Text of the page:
The news cycles are buzzing with stories condemning “systemic racism” in police services and elsewhere with about as much understanding of “systemic” as there is about why the next zombie apocalypse will occur. So let’s unpeel this tearful onion of confusion.
We of course are guided along the way by our sage-like leaders. In Canada, our premier heads of provinces huddled together, agreeing that “Hate has no place in Canada and will not be tolerated” (see National Post, June 27, 2020). But then Canada’s dapper Prime Minister has to admit that while he of course wanted to include the phrase “systemic racism” no consensus on the wording could be achieved.
Nationally, the head of the Royal Canadian Mounted Police Brenda Lucki enjoyed a very unlucky day trying to stumble her way through defining “systemic racism” to a parliamentary committee (Canada’s weaker version of a U.S. Senate Committee). In the end she is nationally reported as describing it as “an obstacle course for tall people” and “women that are not six-feet tall.” Huh? And in Vancouver, home of sandals, sand, and serial protest movements we have the headline “Vancouver Police Department Chief, Mayor butt heads over systemic racism in police.”
And so it goes. But the reality is that “systemic” racism, sexism, ageism (add you own “ism”) comes at the end of a long trail of evidence (see the graphic). Let’s follow that evidence to the real culprit of “systemic racism” whose definition appears to be befuddling politicians, various activists, and denizens of social distancing.
We start at the scene of the crime, the actions of people. Here is where we easily find recent examples of the label “systemic racism.” Such actions are a result of attitudes and behaviors. Attitudes are hard to change but behaviors can be quickly changed with powerful incentives and disincentives that are part of various systems.
The quality of these organizational systems shows up in the workplace climate. This is how employees feel about their job, their morale and their emotional wellness. Poor communications, a lack of clear responsibilities, and certainly an absence of strong and fair accountability for rules, regulations, and behavior create a toxic workplace where prejudices flourish, “bad apples” turn to vinegarish relations, and disrespect is okay.
Following the evidence we find that the workplace climate is determined by the quality of various systems. These systems and processes shape the nature and effectiveness of hiring practices, training, communication, responsibility, accountability and how to get along. When these systems are ineffective, when they are outdated, rigid, and slow to change we have what I call systemsclerosis or the hardening of the arteries of effective organizational life.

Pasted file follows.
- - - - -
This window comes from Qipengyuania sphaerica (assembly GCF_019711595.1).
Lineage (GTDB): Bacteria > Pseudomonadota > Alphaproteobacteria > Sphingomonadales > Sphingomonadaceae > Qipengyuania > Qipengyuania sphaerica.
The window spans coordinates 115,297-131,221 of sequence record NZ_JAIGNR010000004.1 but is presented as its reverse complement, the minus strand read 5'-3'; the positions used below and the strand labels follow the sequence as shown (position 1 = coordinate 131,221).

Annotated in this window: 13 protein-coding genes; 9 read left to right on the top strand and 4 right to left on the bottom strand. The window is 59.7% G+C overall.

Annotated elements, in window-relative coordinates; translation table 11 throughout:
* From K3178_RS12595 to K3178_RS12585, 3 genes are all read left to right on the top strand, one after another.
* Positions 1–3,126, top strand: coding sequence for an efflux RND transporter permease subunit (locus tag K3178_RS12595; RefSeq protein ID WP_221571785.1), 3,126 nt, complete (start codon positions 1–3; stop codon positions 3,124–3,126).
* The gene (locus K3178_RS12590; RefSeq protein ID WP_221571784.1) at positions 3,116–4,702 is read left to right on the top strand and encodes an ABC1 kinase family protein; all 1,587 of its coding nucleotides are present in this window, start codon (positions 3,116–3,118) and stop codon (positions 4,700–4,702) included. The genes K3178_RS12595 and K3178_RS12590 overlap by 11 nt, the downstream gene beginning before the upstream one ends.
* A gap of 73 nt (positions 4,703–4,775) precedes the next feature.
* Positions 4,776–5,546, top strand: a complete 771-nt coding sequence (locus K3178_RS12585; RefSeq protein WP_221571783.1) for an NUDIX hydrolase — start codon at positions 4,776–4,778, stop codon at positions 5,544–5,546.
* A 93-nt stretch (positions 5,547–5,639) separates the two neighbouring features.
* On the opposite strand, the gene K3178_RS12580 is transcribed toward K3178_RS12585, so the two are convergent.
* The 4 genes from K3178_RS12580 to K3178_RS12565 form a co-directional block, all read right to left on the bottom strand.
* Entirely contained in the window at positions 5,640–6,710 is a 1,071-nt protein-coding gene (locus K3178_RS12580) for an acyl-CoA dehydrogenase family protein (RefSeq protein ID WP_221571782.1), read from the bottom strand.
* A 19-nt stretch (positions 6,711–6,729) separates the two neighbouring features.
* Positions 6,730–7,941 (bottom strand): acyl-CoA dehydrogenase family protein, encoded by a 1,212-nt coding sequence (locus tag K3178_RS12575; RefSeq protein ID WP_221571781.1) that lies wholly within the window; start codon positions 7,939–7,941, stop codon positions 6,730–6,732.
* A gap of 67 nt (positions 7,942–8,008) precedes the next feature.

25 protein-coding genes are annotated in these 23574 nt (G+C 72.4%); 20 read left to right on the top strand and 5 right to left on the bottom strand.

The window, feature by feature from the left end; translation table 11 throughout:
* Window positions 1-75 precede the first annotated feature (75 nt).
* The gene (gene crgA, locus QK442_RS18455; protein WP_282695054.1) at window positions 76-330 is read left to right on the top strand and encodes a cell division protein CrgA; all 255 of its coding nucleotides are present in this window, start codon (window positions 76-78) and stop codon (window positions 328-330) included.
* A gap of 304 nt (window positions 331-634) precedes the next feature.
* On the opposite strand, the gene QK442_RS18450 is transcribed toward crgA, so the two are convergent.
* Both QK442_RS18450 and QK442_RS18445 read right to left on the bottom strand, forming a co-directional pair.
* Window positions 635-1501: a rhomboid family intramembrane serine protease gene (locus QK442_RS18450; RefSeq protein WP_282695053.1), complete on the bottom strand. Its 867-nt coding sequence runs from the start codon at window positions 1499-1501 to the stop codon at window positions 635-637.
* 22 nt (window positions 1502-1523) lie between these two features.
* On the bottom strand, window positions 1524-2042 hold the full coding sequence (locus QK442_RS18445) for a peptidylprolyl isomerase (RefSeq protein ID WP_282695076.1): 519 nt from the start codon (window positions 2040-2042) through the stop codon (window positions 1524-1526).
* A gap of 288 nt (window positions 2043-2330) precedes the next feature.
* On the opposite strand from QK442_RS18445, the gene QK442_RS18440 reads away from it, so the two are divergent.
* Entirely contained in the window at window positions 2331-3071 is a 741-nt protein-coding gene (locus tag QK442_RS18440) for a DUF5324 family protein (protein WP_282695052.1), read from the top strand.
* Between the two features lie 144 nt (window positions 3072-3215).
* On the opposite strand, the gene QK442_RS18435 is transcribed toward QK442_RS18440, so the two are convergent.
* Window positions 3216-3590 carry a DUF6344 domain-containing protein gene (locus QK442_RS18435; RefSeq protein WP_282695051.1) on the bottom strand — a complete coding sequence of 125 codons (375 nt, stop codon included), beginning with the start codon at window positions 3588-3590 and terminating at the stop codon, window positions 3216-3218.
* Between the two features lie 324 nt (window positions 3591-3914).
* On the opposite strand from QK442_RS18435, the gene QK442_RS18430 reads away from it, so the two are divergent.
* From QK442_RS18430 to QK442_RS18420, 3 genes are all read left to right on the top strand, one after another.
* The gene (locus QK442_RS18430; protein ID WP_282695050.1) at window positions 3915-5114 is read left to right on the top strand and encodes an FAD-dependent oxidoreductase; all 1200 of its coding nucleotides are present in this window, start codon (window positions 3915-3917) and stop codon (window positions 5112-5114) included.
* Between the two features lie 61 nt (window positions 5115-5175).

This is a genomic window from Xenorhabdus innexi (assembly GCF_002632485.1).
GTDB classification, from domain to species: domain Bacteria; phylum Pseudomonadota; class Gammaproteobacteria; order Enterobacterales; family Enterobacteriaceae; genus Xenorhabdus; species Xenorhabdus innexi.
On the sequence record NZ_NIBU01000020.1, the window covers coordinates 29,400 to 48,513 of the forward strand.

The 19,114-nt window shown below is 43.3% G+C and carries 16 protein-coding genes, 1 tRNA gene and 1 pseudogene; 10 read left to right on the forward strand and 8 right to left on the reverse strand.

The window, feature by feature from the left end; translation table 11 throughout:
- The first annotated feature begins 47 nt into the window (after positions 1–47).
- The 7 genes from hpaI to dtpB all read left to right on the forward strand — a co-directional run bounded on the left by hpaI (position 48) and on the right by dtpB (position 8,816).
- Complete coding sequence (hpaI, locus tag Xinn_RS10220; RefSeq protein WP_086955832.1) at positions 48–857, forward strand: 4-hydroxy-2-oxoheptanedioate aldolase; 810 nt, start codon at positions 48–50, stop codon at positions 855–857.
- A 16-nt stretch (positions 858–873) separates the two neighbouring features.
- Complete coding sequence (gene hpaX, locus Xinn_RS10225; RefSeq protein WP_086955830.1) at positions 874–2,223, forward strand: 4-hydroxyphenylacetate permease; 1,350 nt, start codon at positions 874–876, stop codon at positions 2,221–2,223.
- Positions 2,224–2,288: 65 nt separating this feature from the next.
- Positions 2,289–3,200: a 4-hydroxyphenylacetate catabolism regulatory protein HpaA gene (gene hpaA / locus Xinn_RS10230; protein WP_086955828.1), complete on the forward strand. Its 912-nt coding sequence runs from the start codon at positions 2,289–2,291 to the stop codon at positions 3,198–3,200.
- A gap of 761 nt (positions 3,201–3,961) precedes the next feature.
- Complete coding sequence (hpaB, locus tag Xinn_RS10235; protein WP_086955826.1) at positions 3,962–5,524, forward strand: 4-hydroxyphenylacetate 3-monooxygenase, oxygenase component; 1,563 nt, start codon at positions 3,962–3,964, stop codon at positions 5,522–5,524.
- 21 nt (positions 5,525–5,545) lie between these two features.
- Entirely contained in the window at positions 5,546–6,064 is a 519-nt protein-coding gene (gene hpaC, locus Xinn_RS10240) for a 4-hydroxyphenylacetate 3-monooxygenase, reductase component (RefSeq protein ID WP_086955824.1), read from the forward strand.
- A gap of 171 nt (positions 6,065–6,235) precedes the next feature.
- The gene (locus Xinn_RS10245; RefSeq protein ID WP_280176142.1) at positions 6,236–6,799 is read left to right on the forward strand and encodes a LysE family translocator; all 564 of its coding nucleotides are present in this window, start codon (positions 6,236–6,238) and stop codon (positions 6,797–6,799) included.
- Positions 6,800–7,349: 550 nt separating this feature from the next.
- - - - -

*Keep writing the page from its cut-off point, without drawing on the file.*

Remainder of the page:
But organizational systems have one key job. And that is to give life to the organizational structure which can be hierarchical, flat, centralized, decentralized, command-and-controlish or collaborative and cooperative. And now our search for evidence brings us to organizational cuture, the metaphorical crime boss of of “systemic” (fill in the blank).
If the organizational culture is very old, deep, traditional, and embedded it is hard to evolve and change. But be alert. Younger corporations with goals and purposes laser-focused on profits and competiveness rather than employees are also loathe to change. Whether old or new their structures will conform to the culture. If the structures are rigid then the systems that give those structures life will simply be the progeny of the influential culture in turn fostering a stormy workplace climate.
When the culture, structure, systems and climate are out-of-step with what society expects of an organization and are not attuned to the changing expectations of the majority of employees, then we end up with workplaces in conflict, employees acting without accountability and behaviors and actions that offend the changing values of a changing world. We end up with bozos doing dumb things and label it “systemic” behavior.
We need to investigate “systemic” deeper. We need to understand that it is leaders who determine the quality of the organic, inter-connected state of organizational culture, structure, systems, climate, and actions. Leadership at every level. Within the senior levels of an organization, within the quality of supervision, within the self-leadership of all employees, and with all of us showing thoughtful and collective leadership in how to advance the speed of internal organizational environments as they struggle to adapt to much more rapidly accelerating external environments of change.
To just toss around “systemic” as a hot potato is simply a flagrant abrogation of leadership.
p.s. I have managed to have my research on this topic just published in the peer-reviewed Journal of Change Management, appearing in a forthcoming edition.